In Hunter, we considered a nonclaim statute that denied a right of action to persons harmed by the State unless they provide the government with notice within 120 days of the injury. Hunter, 85 Wash.2d at 811, 539 P.2d 845. This procedural prerequisite to tort recovery has no counterpart in actions between private parties. Nonclaim statutes, then and now, create two classes of tortfeasors, governmental and nongovernmental. Hunter, 85 Wash.2d at 813, 539 P.2d 845. Statutory classifications which substantially burden these rights for some individuals, but not all, are impermissible under the equal protection clause of the fourteenth amendment unless they are “reasonable, not arbitrary, and ․ rest upon some ground of difference having a fair and substantial relation to the object of the legislation, so that all persons similarly circumstanced shall be treated alike.” F.S. Royster Guano Co. v. Virginia, 253 U.S. 412, 415, 40 S.Ct. 560, 64 L.Ed. 989 (1920).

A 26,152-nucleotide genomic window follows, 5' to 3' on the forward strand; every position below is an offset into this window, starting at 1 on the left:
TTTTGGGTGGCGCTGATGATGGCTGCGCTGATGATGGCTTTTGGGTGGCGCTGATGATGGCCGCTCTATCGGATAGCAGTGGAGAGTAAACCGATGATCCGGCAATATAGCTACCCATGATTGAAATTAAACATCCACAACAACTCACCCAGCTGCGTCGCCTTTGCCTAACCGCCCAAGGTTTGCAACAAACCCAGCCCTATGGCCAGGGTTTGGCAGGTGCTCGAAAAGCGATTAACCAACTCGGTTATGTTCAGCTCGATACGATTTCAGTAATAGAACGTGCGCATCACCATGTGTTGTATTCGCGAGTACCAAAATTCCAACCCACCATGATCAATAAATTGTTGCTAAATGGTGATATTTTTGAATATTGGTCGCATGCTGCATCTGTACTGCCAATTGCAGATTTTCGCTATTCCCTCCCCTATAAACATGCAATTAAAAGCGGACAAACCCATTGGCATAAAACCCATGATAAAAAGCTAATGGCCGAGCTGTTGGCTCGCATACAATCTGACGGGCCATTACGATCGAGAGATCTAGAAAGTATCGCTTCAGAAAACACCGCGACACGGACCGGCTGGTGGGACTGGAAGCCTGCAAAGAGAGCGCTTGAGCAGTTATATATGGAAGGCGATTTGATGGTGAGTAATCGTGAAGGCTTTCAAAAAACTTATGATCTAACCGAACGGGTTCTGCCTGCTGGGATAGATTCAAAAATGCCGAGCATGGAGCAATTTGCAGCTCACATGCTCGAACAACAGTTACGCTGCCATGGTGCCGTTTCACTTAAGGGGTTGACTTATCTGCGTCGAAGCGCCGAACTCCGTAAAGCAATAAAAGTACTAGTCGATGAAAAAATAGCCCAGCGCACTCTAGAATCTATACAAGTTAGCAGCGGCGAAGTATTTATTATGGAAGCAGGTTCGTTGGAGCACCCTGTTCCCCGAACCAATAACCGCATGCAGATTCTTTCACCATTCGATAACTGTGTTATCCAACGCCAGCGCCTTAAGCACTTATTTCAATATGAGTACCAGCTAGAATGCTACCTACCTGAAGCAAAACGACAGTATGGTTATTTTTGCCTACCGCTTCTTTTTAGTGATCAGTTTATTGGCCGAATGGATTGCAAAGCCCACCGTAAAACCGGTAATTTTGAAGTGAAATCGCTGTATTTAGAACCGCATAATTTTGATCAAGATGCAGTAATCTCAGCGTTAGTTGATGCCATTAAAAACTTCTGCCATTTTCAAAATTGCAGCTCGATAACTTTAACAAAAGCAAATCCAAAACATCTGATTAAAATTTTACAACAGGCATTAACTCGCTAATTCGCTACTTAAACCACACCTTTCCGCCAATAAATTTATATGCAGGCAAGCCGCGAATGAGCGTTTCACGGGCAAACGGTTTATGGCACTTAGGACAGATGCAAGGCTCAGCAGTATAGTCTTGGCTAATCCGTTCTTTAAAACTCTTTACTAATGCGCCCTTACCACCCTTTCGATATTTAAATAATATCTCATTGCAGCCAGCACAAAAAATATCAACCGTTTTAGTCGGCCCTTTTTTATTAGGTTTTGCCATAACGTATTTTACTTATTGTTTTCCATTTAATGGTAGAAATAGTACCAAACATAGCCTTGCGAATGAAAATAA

We have already examined the arguments “most often put forward as justification for the special demands nonclaim statutes place on persons with claims against the government and its subdivisions,” including the size of governmental entities and their need to investigate claims and to budget. Hunter, 85 Wash.2d at 815, 539 P.2d 845. We rejected each argument, concluding that: “the only function the special treatment given governmental bodies seems to perform is the simple protection of the government from liability for its wrongdoing.” Hunter, 85 Wash.2d at 817-18, 539 P.2d 845.3 We concluded that the special protection provided to alleged governmental wrongdoers violated the equal protection clause of the fourteenth amendment of the United States Constitution and the special privileges and immunities prohibition of the Washington State Constitution, article I section 12. Hunter, 85 Wash.2d at 819, 539 P.2d 845. “[T]he unjustifiable discriminations these statutes make preclude their enforcement, not just in some cases but in all.” Hunter, 85 Wash.2d at 820, 539 P.2d 845.